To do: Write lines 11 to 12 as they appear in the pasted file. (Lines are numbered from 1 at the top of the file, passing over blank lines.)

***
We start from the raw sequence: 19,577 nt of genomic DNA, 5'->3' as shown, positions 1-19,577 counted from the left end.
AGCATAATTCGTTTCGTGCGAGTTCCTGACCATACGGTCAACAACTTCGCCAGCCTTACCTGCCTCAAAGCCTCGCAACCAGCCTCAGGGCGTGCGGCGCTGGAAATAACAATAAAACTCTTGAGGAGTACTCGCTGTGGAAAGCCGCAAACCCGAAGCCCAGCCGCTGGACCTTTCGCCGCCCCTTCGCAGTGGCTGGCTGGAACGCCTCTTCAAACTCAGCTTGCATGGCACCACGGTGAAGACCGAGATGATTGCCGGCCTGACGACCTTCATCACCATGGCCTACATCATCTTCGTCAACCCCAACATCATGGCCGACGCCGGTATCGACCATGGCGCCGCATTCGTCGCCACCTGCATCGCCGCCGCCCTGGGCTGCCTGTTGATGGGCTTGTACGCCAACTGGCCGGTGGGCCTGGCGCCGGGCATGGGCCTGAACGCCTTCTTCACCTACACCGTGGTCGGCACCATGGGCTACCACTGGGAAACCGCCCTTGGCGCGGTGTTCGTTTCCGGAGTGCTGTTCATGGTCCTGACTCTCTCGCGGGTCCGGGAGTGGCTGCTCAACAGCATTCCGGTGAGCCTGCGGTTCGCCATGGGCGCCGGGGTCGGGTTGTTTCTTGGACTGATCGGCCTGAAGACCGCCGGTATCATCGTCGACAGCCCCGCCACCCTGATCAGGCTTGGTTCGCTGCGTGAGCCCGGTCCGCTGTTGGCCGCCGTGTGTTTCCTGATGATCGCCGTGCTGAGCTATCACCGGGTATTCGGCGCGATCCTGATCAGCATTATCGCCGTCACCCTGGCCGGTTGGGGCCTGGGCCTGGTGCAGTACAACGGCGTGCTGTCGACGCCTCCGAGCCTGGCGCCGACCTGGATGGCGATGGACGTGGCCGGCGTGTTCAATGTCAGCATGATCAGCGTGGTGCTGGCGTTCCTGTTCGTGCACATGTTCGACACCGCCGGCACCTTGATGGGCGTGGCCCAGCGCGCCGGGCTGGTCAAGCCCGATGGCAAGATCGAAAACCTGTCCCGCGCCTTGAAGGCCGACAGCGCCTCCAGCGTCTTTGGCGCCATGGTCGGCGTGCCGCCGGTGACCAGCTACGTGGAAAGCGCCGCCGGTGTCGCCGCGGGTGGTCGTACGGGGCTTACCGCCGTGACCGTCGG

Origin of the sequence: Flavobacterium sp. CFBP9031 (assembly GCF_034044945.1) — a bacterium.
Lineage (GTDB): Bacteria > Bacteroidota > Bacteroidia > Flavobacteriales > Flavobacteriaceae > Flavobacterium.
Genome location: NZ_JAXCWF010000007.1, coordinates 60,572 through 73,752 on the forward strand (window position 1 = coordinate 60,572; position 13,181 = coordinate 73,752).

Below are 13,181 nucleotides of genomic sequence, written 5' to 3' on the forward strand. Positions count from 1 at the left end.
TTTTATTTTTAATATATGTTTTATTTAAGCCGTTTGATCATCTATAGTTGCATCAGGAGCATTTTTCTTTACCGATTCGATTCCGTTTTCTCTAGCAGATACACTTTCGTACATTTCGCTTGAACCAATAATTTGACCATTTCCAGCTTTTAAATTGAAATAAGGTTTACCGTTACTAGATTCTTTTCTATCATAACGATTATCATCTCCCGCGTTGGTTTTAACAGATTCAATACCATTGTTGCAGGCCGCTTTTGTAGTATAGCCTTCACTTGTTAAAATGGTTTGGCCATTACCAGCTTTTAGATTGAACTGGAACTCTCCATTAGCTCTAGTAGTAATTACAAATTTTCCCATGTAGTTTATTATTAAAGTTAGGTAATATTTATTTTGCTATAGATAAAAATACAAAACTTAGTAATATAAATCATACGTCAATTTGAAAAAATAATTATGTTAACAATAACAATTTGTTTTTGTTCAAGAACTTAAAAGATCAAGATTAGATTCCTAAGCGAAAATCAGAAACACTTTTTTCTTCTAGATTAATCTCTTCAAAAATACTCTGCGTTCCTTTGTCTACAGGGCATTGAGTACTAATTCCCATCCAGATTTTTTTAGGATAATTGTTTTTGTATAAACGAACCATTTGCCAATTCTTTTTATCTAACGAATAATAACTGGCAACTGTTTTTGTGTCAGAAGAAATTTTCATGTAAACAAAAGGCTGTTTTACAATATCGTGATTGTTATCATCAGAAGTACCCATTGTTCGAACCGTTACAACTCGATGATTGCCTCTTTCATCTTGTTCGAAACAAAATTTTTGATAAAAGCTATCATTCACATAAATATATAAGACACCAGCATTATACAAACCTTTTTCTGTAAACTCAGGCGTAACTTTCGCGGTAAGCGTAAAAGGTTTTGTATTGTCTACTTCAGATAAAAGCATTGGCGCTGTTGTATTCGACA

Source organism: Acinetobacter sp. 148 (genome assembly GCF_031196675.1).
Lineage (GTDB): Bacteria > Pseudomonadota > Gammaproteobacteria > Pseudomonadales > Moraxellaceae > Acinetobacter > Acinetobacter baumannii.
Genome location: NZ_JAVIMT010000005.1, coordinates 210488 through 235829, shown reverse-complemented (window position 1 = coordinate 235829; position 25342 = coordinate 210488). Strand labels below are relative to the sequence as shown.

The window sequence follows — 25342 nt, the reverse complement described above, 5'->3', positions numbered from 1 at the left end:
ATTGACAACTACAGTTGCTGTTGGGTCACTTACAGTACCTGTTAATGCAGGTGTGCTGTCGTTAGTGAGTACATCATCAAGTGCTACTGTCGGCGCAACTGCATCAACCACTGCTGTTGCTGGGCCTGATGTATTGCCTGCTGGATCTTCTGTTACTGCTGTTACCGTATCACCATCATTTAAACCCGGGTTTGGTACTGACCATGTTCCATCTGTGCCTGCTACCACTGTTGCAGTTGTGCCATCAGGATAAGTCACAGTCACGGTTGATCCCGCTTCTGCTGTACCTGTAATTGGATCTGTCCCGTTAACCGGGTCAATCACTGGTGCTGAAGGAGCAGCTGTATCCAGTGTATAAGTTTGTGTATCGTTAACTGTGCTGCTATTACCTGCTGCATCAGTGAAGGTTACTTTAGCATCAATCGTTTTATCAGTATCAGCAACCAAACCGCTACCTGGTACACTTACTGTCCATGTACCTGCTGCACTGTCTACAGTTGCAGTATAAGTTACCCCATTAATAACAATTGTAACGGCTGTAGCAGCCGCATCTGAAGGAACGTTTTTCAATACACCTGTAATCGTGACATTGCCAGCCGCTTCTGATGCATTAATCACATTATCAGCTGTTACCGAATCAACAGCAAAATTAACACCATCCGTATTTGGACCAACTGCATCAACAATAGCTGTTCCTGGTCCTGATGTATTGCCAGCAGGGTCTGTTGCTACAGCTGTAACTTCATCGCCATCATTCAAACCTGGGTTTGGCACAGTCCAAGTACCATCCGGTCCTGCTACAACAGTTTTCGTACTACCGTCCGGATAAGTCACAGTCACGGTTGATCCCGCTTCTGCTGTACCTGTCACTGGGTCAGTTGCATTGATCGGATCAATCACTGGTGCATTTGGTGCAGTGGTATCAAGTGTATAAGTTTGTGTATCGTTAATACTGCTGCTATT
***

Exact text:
The window sequence follows — 25342 nt, the reverse complement described above, 5'->3', positions numbered from 1 at the left end:
ATTGACAACTACAGTTGCTGTTGGGTCACTTACAGTACCTGTTAATGCAGGTGTGCTGTCGTTAGTGAGTACATCATCAAGTGCTACTGTCGGCGCAACTGCATCAACCACTGCTGTTGCTGGGCCTGATGTATTGCCTGCTGGATCTTCTGTTACTGCTGTTACCGTATCACCATCATTTAAACCCGGGTTTGGTACTGACCATGTTCCATCTGTGCCTGCTACCACTGTTGCAGTTGTGCCATCAGGATAAGTCACAGTCACGGTTGATCCCGCTTCTGCTGTACCTGTAATTGGATCTGTCCCGTTAACCGGGTCAATCACTGGTGCTGAAGGAGCAGCTGTATCCAGTGTATAAGTTTGTGTATCGTTAACTGTGCTGCTATTACCTGCTGCATCAGTGAAGGTTACTTTAGCATCAATCGTTTTATCAGTATCAGCAACCAAACCGCTACCTGGTACACTTACTGTCCATGTACCTGCTGCACTGTCTACAGTTGCAGTATAAGTTACCCCATTAATAACAATTGTAACGGCTGTAGCAGCCGCATCTGAAGGAACGTTTTTCAATACACCTGTAATCGTGACATTGCCAGCCGCTTCTGATGCATTAATCACATTATCAGCTGTTACCGAATCAACAGCAAAATTAACACCATCCGTATTTGGACCAACTGCATCAACAATAGCTGTTCCTGGTCCTGATGTATTGCCAGCAGGGTCTGTTGCTACAGCTGTAACTTCATCGCCATCATTCAAACCTGGGTTTGGCACAGTCCAAGTACCATCCGGTCCTGCTACAACAGTTTTCGTACTACCGTCCGGATAAGTCACAGTCACGGTTGATCCCGCTTCTGCTGTACCTGTCACTGGGTCAGTTGCATTGATCGGATCAATCACTGGTGCATTTGGTGCAGTGGTATCAAGTGTATAAGTTTGTGTATCGTTAATACTGCTGCTATT